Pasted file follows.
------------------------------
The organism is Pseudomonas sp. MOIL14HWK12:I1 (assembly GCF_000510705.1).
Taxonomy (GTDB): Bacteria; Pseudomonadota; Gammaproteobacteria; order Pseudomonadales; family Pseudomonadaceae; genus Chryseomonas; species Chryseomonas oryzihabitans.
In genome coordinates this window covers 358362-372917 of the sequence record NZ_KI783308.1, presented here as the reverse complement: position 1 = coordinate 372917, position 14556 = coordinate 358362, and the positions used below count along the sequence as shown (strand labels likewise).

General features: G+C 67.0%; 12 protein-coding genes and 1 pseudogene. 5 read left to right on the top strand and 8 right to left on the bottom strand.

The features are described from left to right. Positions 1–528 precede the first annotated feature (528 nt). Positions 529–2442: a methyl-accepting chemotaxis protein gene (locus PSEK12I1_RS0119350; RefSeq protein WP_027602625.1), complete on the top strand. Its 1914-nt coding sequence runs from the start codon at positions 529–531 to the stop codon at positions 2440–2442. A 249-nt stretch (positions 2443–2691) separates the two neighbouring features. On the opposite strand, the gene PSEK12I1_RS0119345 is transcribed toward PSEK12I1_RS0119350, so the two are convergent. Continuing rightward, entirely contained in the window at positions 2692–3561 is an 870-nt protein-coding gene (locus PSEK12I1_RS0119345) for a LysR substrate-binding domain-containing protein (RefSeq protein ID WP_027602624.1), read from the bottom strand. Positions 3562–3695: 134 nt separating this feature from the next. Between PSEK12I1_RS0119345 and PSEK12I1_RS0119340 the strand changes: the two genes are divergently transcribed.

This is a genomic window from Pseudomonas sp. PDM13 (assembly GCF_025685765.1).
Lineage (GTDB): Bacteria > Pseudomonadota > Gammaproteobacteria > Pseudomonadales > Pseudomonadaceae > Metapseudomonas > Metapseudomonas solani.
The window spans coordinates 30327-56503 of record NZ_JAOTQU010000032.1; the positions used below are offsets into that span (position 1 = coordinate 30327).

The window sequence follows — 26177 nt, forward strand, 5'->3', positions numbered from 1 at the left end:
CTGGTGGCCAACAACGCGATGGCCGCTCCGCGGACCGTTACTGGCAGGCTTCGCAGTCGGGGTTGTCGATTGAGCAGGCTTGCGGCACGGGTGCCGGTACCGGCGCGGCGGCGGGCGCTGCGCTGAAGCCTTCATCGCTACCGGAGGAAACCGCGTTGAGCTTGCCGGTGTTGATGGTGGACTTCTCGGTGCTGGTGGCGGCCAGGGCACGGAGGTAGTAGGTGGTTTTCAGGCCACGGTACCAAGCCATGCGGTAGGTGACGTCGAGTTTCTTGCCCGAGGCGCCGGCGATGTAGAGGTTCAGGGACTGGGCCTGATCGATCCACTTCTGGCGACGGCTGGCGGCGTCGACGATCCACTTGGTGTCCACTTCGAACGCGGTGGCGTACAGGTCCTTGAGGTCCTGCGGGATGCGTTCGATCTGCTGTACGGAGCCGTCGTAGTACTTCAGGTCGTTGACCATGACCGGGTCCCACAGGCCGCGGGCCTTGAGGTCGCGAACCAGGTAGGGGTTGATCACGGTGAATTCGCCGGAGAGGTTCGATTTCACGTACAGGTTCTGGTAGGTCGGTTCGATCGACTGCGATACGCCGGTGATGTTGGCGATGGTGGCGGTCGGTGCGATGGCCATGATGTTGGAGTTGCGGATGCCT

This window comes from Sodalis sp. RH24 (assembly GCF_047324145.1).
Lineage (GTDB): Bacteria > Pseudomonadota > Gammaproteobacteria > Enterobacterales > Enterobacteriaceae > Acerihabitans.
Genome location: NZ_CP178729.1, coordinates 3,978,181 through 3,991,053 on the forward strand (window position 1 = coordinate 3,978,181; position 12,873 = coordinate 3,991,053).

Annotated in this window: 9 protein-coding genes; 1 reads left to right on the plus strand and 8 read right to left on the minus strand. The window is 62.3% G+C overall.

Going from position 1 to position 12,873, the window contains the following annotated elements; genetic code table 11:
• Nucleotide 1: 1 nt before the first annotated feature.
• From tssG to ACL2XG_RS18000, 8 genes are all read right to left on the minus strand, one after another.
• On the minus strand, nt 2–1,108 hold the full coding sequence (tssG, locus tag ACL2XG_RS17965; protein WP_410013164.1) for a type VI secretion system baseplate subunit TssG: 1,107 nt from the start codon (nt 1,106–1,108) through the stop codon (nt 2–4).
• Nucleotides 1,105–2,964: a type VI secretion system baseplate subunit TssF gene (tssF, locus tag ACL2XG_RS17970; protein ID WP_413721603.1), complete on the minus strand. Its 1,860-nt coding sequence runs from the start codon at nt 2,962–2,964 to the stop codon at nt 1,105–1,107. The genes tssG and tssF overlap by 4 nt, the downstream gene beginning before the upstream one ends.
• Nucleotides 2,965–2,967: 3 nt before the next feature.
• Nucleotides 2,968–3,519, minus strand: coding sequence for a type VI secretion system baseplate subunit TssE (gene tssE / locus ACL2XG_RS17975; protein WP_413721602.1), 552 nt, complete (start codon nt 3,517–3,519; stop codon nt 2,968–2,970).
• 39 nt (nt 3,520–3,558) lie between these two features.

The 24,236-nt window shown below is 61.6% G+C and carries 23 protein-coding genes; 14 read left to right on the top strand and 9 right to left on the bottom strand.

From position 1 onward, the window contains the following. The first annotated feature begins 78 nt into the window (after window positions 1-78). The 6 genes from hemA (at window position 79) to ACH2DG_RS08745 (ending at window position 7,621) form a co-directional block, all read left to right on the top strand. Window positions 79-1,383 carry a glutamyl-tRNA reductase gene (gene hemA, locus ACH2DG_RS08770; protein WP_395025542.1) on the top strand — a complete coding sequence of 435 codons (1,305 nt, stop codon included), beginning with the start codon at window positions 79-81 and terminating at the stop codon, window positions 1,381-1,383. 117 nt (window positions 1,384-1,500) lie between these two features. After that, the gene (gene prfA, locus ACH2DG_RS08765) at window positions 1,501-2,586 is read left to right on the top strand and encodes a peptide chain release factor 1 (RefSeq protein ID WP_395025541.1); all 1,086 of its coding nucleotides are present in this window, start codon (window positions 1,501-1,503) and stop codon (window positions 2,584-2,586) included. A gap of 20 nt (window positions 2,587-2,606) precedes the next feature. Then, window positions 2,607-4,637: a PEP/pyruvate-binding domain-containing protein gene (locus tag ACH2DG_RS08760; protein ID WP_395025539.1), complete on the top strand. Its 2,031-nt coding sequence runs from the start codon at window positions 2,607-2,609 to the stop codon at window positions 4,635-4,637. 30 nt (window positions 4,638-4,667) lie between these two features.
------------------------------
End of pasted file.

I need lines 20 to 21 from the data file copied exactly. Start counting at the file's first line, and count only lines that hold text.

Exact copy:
• Nucleotides 2,965–2,967: 3 nt before the next feature.
• Nucleotides 2,968–3,519, minus strand: coding sequence for a type VI secretion system baseplate subunit TssE (gene tssE / locus ACL2XG_RS17975; protein WP_413721602.1), 552 nt, complete (start codon nt 3,517–3,519; stop codon nt 2,968–2,970).